Shanghai China Weather and the City
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Shanghai China Weather
belongs to the model city of China's economic miracle.
Originally a prosperous city with the opening of China in the 19th century due to its favorable harborage,
the Japanese invasion, and later the Communist overthrow of the Chiang Kai Shek government put it on hiatus for fifty years.
The modernization programs within China in the 1980s led to the boom of the 1990s, and the increasing attempts at globalization. And this turned Shanghai into the busiest port city in the world.
Shanghai, like most of urban China, is powered by coal fired plants. Chinese emission standards for coal fired plants have been much more lax than those in the US and Western Europe, and this has caused climate and special Shanghai weather issues.
Things Affecting the Shanghai China Weather and Climate
The Shanghai China weather, climate and geography depend on an alluvial plain coming from the Yangtse river, and the city is on very flat ground. Soft ground which means that large buildings need deep pilings to avoid sinking into the earth. The city's location on this flood plain at the gap between an island and a peninsula is what made Shanghai a wonderful harbor. It also tends to protect the city from the worst of the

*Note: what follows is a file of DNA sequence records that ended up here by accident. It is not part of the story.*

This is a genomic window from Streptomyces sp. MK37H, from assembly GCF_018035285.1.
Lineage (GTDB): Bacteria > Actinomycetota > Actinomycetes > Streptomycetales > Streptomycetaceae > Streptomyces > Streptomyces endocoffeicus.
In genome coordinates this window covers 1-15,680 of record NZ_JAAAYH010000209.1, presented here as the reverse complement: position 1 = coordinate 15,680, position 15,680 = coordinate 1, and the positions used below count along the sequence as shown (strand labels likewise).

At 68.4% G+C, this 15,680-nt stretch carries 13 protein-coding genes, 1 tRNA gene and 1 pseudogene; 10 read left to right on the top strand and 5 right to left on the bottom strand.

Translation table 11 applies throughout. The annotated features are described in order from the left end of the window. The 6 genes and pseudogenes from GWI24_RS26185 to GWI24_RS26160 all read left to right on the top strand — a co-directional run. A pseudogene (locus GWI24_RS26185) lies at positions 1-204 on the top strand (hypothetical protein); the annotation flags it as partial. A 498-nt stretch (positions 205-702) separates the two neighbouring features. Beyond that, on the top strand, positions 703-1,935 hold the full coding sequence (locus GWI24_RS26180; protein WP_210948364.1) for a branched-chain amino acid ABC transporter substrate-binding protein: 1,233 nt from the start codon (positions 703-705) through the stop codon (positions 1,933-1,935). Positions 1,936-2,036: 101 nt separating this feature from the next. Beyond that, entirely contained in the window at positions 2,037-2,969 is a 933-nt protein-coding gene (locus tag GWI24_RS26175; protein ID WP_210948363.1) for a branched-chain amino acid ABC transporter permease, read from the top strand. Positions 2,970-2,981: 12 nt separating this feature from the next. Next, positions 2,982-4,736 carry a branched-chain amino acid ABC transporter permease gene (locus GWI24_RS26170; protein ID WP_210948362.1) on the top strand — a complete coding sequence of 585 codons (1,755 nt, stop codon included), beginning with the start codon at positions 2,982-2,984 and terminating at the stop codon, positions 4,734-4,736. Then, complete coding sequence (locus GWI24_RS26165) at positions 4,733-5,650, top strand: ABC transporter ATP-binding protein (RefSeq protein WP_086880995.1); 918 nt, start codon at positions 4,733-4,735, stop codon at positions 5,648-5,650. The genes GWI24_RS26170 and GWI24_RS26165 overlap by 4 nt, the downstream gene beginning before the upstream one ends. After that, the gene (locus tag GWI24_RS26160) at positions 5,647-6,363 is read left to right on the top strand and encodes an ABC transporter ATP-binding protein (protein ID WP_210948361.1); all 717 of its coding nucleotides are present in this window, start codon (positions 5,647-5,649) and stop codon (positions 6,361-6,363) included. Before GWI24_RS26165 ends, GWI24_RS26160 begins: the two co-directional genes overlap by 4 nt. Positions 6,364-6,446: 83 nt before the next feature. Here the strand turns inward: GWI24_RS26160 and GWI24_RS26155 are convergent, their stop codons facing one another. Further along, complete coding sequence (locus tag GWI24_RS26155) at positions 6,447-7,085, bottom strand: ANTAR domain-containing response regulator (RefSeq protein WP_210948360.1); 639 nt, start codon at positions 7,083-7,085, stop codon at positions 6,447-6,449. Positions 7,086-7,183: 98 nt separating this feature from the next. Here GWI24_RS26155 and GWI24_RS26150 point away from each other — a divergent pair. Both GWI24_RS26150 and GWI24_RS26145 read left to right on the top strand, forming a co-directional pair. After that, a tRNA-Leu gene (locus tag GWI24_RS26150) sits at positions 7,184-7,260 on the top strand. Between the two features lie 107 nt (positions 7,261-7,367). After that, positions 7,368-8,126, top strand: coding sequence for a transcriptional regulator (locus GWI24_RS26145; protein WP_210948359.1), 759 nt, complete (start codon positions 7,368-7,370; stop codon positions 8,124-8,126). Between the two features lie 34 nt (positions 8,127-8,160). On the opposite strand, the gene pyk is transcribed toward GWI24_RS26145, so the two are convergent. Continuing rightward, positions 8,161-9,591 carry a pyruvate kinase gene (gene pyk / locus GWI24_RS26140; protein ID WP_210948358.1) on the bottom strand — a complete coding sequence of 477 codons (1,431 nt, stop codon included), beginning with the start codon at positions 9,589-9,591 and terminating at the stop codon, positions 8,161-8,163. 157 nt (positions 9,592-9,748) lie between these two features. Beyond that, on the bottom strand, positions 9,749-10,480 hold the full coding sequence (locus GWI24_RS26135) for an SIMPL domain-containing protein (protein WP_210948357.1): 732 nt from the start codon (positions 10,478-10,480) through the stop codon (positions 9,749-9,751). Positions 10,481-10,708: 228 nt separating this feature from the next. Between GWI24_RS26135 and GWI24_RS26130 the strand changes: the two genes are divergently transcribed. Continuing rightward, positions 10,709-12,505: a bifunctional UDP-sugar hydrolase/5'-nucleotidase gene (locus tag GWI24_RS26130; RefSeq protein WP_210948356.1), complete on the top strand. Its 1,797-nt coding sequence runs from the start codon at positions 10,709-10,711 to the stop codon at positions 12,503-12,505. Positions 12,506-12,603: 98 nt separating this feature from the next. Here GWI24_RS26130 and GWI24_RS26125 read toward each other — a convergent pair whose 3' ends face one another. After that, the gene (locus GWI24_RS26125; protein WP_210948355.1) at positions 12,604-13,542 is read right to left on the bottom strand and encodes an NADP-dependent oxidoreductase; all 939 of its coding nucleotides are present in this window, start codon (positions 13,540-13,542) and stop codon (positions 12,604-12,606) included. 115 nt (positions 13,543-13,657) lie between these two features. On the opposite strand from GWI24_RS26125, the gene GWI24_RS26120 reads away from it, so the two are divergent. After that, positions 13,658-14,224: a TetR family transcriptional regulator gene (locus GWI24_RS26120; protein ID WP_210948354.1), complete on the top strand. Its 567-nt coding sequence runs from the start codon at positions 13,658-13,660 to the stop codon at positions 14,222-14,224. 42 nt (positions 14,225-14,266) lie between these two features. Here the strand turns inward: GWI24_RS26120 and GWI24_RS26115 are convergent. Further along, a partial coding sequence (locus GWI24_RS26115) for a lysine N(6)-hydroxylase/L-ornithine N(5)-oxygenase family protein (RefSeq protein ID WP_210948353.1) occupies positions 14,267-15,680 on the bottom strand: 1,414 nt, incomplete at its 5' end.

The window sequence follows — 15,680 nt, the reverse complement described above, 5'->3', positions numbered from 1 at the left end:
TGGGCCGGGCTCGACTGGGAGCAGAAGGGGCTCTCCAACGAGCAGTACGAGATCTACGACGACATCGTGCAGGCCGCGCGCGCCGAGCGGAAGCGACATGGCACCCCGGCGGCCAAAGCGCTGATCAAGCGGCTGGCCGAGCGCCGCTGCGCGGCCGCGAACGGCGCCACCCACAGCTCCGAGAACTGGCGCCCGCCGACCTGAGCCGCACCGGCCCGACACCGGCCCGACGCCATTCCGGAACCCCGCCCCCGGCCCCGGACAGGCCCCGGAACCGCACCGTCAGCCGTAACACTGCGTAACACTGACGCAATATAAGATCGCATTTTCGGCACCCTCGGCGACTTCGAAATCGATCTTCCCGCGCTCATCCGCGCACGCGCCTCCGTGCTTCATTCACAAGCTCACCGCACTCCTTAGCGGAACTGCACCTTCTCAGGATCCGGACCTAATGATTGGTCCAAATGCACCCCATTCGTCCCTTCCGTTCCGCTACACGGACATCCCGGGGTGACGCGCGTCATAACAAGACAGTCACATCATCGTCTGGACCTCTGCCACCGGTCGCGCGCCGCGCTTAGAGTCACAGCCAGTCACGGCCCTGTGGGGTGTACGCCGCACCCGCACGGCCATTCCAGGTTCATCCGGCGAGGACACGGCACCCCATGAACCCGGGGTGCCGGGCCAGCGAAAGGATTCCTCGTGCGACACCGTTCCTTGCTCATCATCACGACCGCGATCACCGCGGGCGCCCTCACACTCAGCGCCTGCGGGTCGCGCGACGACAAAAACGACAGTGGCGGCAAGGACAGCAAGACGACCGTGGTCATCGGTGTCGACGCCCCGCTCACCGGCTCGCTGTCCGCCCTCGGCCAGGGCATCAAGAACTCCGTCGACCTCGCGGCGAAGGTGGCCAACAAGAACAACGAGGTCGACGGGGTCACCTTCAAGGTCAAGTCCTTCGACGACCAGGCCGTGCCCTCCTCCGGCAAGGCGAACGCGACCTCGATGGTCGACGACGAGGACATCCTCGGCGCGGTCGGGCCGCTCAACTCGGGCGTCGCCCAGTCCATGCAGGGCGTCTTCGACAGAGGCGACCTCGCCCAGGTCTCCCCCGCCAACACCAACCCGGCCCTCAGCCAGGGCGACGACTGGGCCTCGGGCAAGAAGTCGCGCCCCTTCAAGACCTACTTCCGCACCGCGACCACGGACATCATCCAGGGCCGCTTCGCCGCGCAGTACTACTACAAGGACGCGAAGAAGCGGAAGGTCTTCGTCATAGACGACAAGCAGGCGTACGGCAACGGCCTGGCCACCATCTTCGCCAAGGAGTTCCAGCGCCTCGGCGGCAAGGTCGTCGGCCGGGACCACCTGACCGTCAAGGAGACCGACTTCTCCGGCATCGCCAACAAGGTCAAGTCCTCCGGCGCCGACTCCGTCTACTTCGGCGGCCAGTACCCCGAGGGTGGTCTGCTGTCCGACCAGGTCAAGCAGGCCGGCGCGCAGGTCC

coming off the Pacific.
These also mean that Shanghai's smog days are pretty bad. While not as bad as Beijing, Shanghai's air quality is usually worse than Los Angeles, and the cities with the ten worst air quality days for the last decade have most often been in China. Shanghai is usually at the middle of those lists.
The eastern frontage means that a lot of the weather is driven by hot moist air coming off of the ocean, particularly in the summer monsoon season. This makes the two best times to visit the city spring and autumn, with spring having wildly variable weather, and autumn becoming cool and dry – Shanghai's wind patterns in autumn also shift the pollution out to sea a bit more readily and make the city more pleasant.
Mesoscale effects in Shanghai
Like most heavily urbanized areas, the climate of Shanghai is driven in large part by accommodations for the automobile.
There's a lot more blacktop and asphalt grabbing sunlight and re-radiating it into the atmosphere, and a lot more cars on the street putting out hot gasses.
These have had a micro climate effect and, when preparing a weather forecast for Shanghai, may make it easier to predict rainfall from traffic patterns than from barometric measurements, similar to what happens in any large city, and Shanghai's metroplex area has 22 million people, making it one of the largest urban complexes in the world.
Even so, if you want to visit China, Shanghai is a nice place to start. It is very Westerner-friendly, and has a wealth of cultural treasures to visit.
It also has the most vibrant construction boom in the world going on, with lots of new skyscrapers going up. That may also alter the Shanghai China Weather. Eventually.
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